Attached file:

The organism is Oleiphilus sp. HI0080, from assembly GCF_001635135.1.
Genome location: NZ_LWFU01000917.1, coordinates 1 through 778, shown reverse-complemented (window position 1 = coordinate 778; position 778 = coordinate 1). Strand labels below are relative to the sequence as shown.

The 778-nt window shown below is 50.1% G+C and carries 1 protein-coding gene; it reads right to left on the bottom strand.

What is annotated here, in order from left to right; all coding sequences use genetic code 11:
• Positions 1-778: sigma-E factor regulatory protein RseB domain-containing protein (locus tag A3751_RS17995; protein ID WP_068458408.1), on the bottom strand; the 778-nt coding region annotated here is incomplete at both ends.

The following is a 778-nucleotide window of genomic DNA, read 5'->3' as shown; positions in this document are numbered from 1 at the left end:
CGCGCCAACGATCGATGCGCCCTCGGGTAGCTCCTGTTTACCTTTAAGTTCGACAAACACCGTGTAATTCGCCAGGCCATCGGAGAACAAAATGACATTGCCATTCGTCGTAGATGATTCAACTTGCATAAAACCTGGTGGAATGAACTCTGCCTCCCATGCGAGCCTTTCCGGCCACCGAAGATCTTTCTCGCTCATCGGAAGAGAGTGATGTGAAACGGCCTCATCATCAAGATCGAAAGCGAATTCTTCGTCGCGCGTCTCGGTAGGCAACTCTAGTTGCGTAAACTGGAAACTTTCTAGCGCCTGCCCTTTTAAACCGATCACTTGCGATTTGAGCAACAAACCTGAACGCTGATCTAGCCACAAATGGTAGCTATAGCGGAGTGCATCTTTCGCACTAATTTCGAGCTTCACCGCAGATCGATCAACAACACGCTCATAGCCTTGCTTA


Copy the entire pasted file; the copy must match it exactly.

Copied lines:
The organism is Oleiphilus sp. HI0080, from assembly GCF_001635135.1.
Genome location: NZ_LWFU01000917.1, coordinates 1 through 778, shown reverse-complemented (window position 1 = coordinate 778; position 778 = coordinate 1). Strand labels below are relative to the sequence as shown.

The 778-nt window shown below is 50.1% G+C and carries 1 protein-coding gene; it reads right to left on the bottom strand.

What is annotated here, in order from left to right; all coding sequences use genetic code 11:
• Positions 1-778: sigma-E factor regulatory protein RseB domain-containing protein (locus tag A3751_RS17995; protein ID WP_068458408.1), on the bottom strand; the 778-nt coding region annotated here is incomplete at both ends.

The following is a 778-nucleotide window of genomic DNA, read 5'->3' as shown; positions in this document are numbered from 1 at the left end:
CGCGCCAACGATCGATGCGCCCTCGGGTAGCTCCTGTTTACCTTTAAGTTCGACAAACACCGTGTAATTCGCCAGGCCATCGGAGAACAAAATGACATTGCCATTCGTCGTAGATGATTCAACTTGCATAAAACCTGGTGGAATGAACTCTGCCTCCCATGCGAGCCTTTCCGGCCACCGAAGATCTTTCTCGCTCATCGGAAGAGAGTGATGTGAAACGGCCTCATCATCAAGATCGAAAGCGAATTCTTCGTCGCGCGTCTCGGTAGGCAACTCTAGTTGCGTAAACTGGAAACTTTCTAGCGCCTGCCCTTTTAAACCGATCACTTGCGATTTGAGCAACAAACCTGAACGCTGATCTAGCCACAAATGGTAGCTATAGCGGAGTGCATCTTTCGCACTAATTTCGAGCTTCACCGCAGATCGATCAACAACACGCTCATAGCCTTGCTTA